WHAT IS DE MÂNĂ?
Welcome to De Mână… We aim to source and showcase the finest food & drink directly from the small producers of Transylvania, a corner of untouched Europe, and share it with you. ‘De Mână’ which means ‘By Hand’ is our collection of food treasures with big food stories. Made by the hands of the people that live an everyday life in harmony with this ancient land.
We pride ourselves on sharing with you products that are unique & traditionally Transylvanian or Romanian, that are made only from fresh, local, natural ingredients. Products that have absolutely no contact with the modern intervention of chemicals and additives. We work very closely with our producers to ensure that we bring to you products of only the highest quality and consistency.
WHO ARE DE MÂNĂ?
Partners in life and now in business, Mircea & Laura have over 10 years experience in the food and hospitality trade.
Mircea who was born and raised in Brasov, Transylvania spent his childhood watching & helping his dad, a head chef, in kitchens & restaurants in Brasov. From there stemmed his love for cooking and he decided to follow in his father's footsteps and train to become a chef. After developing his skill initially in Brasov he then made the move to the UK, where he began work in one of Raymond Blanc's restaurants in Bristol. A few years down the line he was working as a head chef in Cumbria where he met Laura.
After running a kitchen together for a year, the couple decided they wanted to work for themselves and for something close to their hearts, along with breaking free from the stresses and strains of kitchen life. What better than combining their love for the region Transylvania and their passion for food. They felt that Transylvanian/ Romanian gastronomy was almost unknown in the UK and that it deserves to be recognised and shared with a wider audience. From here De Mână was born…
Transylvania itself, translating in Latin to ‘The Land Beyond The Forest’ is one of the historical regions of central Romania. One where you may just find bears dancing with wolves and wild boar and where people are shaped by their environment rather than the other way around. This diverse landscape of riches is plentiful with virgin forests, wildflower meadows, medieval towns, mountain arcs & rivers. An abundance of unique beauty that has one of the richest flora & fauna in Europe.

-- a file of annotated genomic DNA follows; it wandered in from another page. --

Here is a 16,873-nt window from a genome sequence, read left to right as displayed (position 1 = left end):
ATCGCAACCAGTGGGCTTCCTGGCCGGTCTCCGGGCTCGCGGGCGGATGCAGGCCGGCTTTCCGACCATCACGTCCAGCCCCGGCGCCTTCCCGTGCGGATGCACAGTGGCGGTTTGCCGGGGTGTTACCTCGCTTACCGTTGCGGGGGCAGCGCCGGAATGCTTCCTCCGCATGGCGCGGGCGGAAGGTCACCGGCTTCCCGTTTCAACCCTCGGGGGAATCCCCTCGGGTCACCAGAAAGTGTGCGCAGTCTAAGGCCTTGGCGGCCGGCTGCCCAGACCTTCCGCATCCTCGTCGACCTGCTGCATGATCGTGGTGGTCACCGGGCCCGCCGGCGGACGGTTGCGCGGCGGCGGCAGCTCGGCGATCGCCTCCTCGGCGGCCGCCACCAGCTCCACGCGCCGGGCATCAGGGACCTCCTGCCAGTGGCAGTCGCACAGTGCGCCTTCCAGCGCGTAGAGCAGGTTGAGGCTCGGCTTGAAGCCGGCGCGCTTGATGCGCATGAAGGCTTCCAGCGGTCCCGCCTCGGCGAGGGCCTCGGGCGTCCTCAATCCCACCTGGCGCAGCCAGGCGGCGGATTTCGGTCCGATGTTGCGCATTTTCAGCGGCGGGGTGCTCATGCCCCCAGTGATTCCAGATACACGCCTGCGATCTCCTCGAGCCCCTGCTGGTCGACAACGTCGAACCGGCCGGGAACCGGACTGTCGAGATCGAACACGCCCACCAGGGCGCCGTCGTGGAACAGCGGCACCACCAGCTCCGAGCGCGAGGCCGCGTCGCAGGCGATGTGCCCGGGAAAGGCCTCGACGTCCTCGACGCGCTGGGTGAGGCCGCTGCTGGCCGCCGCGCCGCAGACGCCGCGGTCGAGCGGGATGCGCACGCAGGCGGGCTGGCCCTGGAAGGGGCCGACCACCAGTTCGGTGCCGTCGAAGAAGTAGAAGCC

From meadow, from forest, to jar, to table… The food offering of Transylvania tells it's own slow paced story from the beginning until today. What started as a way of life, a culinary necessity dictated by seasonal severity, has become the definition of a self sufficient, sustainable culinary tradition. However, these terms ‘sustainable’ ‘self sufficient’ ‘slow food’ and ‘organic’ do not pass the lips of the local shepherd, haymaker or beekeeper. For them this is a way of life, some may call it a hard life of resilience, some may call it a life of rural simplicity we like to think of it as idyllic survival.
Transylvania, although now part of Romania has an extremely varied heritage. Having such a diverse history results today in an influence from Saxon Germans, Hungarians, the Ottomans and of course Romanians and can be found not only in the regions ethnicity, culture & architecture but also in the food you will find on any Transylvanian plate.
Long, harsh winters with frequent sub freezing temperatures and short, warm Transylvanian Summers have founded a cuisine that has a need for preserving foods. Eat the seasons but also preserve them… Through the summer people shop at their local markets and feast on plentiful, local, fresh fruits, vegetables, herbs, meats & cheeses.
By time the winter comes, giant jars of multi coloured pickles line pantry walls - mixtures of red peppers, grapes, apple, cabbage and cucumbers. Herbs hang drying in bunches from ceilings. Meat is cured, smoked, made into sausages, salami or pastrami. Meadows covered in carpets of wild flowers are collected and dried to make medicinal teas after a summer of providing the locally made honey a unique flavour. Aubergines, peppers & tomatoes are cooked slowly for hours over a wood fire to make a vegetable spread known as ‘zacusca’. Fresh cheeses are smoked or preserved in pine bark. All kinds of fruits from orchards or mountains are made into jams, syrups, fruit liqueurs or ‘tuica’ - the country’s national drink often created in backyard distilleries, a clear spirit distilled from fermented plums.